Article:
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Book of the Week: 3D Printing of Pharmaceuticals

Book of the Week: 3D Printing of Pharmaceuticals

 3D Printing of Pharmaceuticals [Source: Amazon]

3D Printing of Pharmaceuticals [Source: Amazon]

This week’s selection is “3D Printing of Pharmaceuticals” by Abdul W. Basit and Simon Gaisford.

3D printed pharmaceuticals is not a topic we’ve written much about, but it is an emerging technology. Our aversion has perhaps been due to the perception that 3D printing produces a “part” of useful geometry. However, 3D printed drugs don’t really do that: a pill is a pill is a pill.

The geometry is much the same from one 3D printed pharmaceutical to another 3D printed pharmaceutical.

What’s different is the composition of that “part”.

While most 3D prints today are made from mono-materials, or perhaps a couple of materials, 3D printed pharmaceuticals are quite different. Instead of varying the geometry to achieve unique items, the technology is to vary the composition of the item.

Drugs taken internally by patients are by definition the most personal item possible. The composition of the ingested drugs is of critical importance to the patient, and requirements vary from person to person as much as physical bodies vary. In other words, there is a precise mix and amount of drugs required for each individual for a given purpose, and even that can vary over time, as the individual’s body chemistry and situation changes.

Thinking of drugs in this way is quite different from today’s drug regimes in which the physician is quite constrained as to what they can prescribe. Their tools include:

  • Dose per ingestion

  • Frequency of dose taking

  • Duration of dose application

And that’s about it.

But what if one could prescribe a complex sequence wherein the drugs’ application could take on a curve, with, for example, a low dose at the beginning and a spike a few days later? If you could control the amount of drug in each application precisely, then you could enable many different drug regimes that are currently impossible without a supervised stay at an institution.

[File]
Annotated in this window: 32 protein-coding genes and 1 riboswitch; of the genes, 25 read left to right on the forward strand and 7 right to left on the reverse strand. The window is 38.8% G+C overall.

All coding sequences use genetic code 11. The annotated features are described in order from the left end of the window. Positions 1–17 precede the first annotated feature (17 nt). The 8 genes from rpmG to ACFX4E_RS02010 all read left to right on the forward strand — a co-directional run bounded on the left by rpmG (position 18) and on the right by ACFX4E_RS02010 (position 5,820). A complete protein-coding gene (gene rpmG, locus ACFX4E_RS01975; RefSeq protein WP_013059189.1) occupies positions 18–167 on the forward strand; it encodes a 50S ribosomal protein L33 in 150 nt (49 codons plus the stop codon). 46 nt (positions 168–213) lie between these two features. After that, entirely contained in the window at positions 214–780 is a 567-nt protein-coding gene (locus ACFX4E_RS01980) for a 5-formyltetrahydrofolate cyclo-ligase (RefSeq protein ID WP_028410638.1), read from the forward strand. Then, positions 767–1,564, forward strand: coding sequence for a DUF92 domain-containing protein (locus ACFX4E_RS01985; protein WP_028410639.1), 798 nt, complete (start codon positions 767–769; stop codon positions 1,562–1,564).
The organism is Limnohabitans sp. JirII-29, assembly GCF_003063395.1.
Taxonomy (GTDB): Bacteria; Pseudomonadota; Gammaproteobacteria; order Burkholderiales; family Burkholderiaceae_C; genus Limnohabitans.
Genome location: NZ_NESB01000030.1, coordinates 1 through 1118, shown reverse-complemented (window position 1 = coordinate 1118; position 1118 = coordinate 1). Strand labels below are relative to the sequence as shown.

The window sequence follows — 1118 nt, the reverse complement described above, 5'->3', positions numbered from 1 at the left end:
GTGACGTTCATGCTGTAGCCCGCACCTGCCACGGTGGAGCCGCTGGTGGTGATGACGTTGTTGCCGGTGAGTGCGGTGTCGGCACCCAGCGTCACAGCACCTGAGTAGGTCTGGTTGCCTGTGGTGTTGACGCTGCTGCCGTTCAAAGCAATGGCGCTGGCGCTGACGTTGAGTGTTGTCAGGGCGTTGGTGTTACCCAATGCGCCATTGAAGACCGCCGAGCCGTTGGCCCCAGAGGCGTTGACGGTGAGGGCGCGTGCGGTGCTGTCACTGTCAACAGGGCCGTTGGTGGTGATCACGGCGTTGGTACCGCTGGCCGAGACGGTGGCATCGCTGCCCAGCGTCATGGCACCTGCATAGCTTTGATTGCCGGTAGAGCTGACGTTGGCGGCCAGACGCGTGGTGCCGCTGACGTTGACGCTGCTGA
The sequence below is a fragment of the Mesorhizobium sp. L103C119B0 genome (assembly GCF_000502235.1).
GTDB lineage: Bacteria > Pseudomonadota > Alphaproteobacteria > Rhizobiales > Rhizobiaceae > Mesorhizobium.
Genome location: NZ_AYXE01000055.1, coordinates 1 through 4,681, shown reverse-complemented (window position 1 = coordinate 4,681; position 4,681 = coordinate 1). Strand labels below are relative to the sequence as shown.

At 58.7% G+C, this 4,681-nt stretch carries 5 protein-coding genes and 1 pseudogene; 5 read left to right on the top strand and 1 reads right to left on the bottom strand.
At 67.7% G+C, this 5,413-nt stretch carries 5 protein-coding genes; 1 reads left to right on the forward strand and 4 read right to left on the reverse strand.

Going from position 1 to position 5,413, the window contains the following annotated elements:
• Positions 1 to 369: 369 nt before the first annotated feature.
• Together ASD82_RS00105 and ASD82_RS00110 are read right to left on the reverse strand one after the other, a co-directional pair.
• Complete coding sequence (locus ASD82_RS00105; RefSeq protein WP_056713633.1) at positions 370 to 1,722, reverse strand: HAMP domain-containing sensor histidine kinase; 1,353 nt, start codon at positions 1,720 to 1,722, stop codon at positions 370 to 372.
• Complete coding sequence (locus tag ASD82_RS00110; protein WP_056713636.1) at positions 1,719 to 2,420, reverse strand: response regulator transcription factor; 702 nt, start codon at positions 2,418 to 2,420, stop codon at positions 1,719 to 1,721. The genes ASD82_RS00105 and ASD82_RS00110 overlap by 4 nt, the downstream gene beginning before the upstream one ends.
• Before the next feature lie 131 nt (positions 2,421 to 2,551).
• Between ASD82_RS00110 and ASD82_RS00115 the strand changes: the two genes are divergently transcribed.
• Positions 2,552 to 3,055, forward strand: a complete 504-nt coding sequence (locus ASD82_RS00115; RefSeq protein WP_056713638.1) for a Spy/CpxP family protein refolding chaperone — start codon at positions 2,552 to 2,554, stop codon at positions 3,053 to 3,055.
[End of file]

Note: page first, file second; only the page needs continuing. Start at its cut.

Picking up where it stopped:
This is the promise of 3D printed pharmaceuticals.

One way you can learn about this new technology is to read the book “3D Printing of Pharmaceuticals”, which includes a series of technical articles written by multiple experts in this new technology.

Sections include:

  • Emerging applications in healthcare

  • 3D printing technologies, implementation and regulation

  • Binder jet printing in pharmaceutical manufacturing

  • History, developments and opportunities of stereolithography

  • Powder bed fusion: the working process, current applications and opportunities

  • Fused deposition modeling: advances in engineering and medicine

  • The role of semi-solid extrusion printing in clinical practice

  • 4D printing opportunities in pharmaceutics

  • Medical applications of 3D printing

We will no doubt hear a lot more about 3D printed pharmaceuticals in the future as professionals discover how they may best applied to real-life situations. Before then, consider reading this book.

Via Amazon

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